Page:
Located in Brussels, the UITP is the International Association for Public Transport. It involves more than 3,000 members internationally including all forms of public transport: heavy and light rail, trams, buses and ferries. As Chair, Glenn led the formulation and development of the Sustainable Development Commission over an 8 year period. The highlight off these activities was the growth of the UITP in its collaboration with the United Nations, European Union and national authorities on sustainable transport. Glenn provided strategic advice to senior management of these organizations regarding sustainability, programmes, policies and indictors. Glenn authored and promulgated the UTIP Sustainable Development Charter which now covers more than 130 companies in 55 countries, all of whom report regularly on their sustainability achievements, providing a role model for sector reporting. All of UITP’s bus manufacturers are also included. International training workshops and meetings in Milan and Bilbao where held. A number of documents were also issued under Glenn’s leadership and these remain available at the UITP website. The documents provide sustainability insight into public infrastructure planning, construction, maintenance and operations, energy planning and management, rail and bus fleet operations, fleet maintenance and the continued role of public transport in developing sustainable cities. Current activities are focused on public transport as an accredited mitigation measure for Green House Gas reduction under the UNFCCC.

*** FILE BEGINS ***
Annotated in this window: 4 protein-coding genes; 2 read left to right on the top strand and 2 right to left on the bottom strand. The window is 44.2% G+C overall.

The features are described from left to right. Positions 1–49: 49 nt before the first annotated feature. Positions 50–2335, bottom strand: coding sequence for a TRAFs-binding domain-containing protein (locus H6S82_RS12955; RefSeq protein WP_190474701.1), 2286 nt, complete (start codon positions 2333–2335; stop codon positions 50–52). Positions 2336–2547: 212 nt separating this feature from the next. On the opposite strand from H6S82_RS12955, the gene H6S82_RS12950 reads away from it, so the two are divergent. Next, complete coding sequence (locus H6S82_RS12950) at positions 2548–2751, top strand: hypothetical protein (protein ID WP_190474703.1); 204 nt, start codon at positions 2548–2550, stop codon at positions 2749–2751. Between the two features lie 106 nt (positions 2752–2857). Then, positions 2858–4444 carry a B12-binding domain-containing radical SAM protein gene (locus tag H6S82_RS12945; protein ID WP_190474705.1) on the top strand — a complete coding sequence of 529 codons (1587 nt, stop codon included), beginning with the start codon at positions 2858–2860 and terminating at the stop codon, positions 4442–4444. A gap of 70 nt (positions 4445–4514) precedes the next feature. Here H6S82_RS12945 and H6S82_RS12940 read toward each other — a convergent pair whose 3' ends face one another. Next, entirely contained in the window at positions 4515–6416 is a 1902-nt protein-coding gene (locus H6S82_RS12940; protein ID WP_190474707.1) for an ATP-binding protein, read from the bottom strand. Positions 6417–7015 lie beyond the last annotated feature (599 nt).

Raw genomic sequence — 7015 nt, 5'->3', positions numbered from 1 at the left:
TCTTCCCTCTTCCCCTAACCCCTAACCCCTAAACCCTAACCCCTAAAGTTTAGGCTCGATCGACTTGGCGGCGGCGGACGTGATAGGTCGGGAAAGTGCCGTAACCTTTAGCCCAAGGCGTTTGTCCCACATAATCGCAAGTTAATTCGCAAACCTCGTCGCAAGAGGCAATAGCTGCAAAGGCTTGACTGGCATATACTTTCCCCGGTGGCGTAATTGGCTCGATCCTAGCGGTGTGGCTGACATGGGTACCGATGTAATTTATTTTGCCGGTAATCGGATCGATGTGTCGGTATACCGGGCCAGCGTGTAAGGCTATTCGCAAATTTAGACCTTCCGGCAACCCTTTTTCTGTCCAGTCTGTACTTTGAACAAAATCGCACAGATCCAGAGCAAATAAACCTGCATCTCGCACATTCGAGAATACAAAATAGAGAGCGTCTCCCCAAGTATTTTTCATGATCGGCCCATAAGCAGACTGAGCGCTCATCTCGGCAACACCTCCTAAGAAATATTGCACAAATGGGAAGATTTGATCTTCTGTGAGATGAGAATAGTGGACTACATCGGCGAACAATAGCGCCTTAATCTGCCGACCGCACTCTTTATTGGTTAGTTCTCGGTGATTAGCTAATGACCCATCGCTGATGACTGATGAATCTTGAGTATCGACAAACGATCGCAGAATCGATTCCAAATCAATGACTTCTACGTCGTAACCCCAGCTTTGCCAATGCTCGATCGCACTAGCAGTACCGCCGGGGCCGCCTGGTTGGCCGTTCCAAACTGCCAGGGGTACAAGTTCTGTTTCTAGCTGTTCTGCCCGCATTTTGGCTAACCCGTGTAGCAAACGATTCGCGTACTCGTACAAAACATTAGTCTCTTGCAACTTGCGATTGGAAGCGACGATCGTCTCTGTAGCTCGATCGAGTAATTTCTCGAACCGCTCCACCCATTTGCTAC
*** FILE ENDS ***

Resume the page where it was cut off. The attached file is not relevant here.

As a member of the Working Group on Disclosure of Management Approach (DMA), Glenn led the multi-stakeholder parties to a new focus on materiality and its importance in sustainability strategy, thinking and reporting. This is now the critical focus in the sustainability world influencing both Integrated Reporting and SASB materiality.